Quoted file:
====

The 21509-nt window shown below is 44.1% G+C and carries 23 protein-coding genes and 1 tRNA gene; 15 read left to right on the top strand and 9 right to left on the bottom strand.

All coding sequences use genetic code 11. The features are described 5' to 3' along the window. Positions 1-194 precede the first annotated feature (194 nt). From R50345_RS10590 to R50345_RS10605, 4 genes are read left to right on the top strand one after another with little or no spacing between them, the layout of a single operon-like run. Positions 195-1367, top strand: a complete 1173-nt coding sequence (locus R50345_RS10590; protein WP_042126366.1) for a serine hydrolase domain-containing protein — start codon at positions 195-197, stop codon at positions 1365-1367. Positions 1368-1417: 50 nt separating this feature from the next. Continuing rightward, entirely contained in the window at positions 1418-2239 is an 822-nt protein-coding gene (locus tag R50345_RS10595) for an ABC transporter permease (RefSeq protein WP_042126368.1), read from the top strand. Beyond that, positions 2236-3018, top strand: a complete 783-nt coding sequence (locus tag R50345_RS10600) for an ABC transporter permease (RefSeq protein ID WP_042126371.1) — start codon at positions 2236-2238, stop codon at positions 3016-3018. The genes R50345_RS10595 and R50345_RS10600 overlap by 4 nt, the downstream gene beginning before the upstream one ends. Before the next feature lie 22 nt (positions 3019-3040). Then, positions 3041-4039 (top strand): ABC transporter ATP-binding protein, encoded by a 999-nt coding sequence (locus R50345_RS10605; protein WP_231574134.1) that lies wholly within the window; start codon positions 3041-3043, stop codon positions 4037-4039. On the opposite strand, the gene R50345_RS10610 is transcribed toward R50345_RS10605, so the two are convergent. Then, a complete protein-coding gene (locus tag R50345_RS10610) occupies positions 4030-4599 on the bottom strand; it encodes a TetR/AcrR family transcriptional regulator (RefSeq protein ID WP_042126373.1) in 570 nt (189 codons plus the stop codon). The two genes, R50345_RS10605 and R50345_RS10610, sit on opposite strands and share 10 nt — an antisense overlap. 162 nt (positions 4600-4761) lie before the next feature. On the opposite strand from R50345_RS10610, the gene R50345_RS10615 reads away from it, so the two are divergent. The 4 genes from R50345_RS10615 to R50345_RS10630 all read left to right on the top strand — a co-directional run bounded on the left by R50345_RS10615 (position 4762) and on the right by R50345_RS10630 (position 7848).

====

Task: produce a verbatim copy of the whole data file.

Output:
The 21509-nt window shown below is 44.1% G+C and carries 23 protein-coding genes and 1 tRNA gene; 15 read left to right on the top strand and 9 right to left on the bottom strand.

All coding sequences use genetic code 11. The features are described 5' to 3' along the window. Positions 1-194 precede the first annotated feature (194 nt). From R50345_RS10590 to R50345_RS10605, 4 genes are read left to right on the top strand one after another with little or no spacing between them, the layout of a single operon-like run. Positions 195-1367, top strand: a complete 1173-nt coding sequence (locus R50345_RS10590; protein WP_042126366.1) for a serine hydrolase domain-containing protein — start codon at positions 195-197, stop codon at positions 1365-1367. Positions 1368-1417: 50 nt separating this feature from the next. Continuing rightward, entirely contained in the window at positions 1418-2239 is an 822-nt protein-coding gene (locus tag R50345_RS10595) for an ABC transporter permease (RefSeq protein WP_042126368.1), read from the top strand. Beyond that, positions 2236-3018, top strand: a complete 783-nt coding sequence (locus tag R50345_RS10600) for an ABC transporter permease (RefSeq protein ID WP_042126371.1) — start codon at positions 2236-2238, stop codon at positions 3016-3018. The genes R50345_RS10595 and R50345_RS10600 overlap by 4 nt, the downstream gene beginning before the upstream one ends. Before the next feature lie 22 nt (positions 3019-3040). Then, positions 3041-4039 (top strand): ABC transporter ATP-binding protein, encoded by a 999-nt coding sequence (locus R50345_RS10605; protein WP_231574134.1) that lies wholly within the window; start codon positions 3041-3043, stop codon positions 4037-4039. On the opposite strand, the gene R50345_RS10610 is transcribed toward R50345_RS10605, so the two are convergent. Then, a complete protein-coding gene (locus tag R50345_RS10610) occupies positions 4030-4599 on the bottom strand; it encodes a TetR/AcrR family transcriptional regulator (RefSeq protein ID WP_042126373.1) in 570 nt (189 codons plus the stop codon). The two genes, R50345_RS10605 and R50345_RS10610, sit on opposite strands and share 10 nt — an antisense overlap. 162 nt (positions 4600-4761) lie before the next feature. On the opposite strand from R50345_RS10610, the gene R50345_RS10615 reads away from it, so the two are divergent. The 4 genes from R50345_RS10615 to R50345_RS10630 all read left to right on the top strand — a co-directional run bounded on the left by R50345_RS10615 (position 4762) and on the right by R50345_RS10630 (position 7848).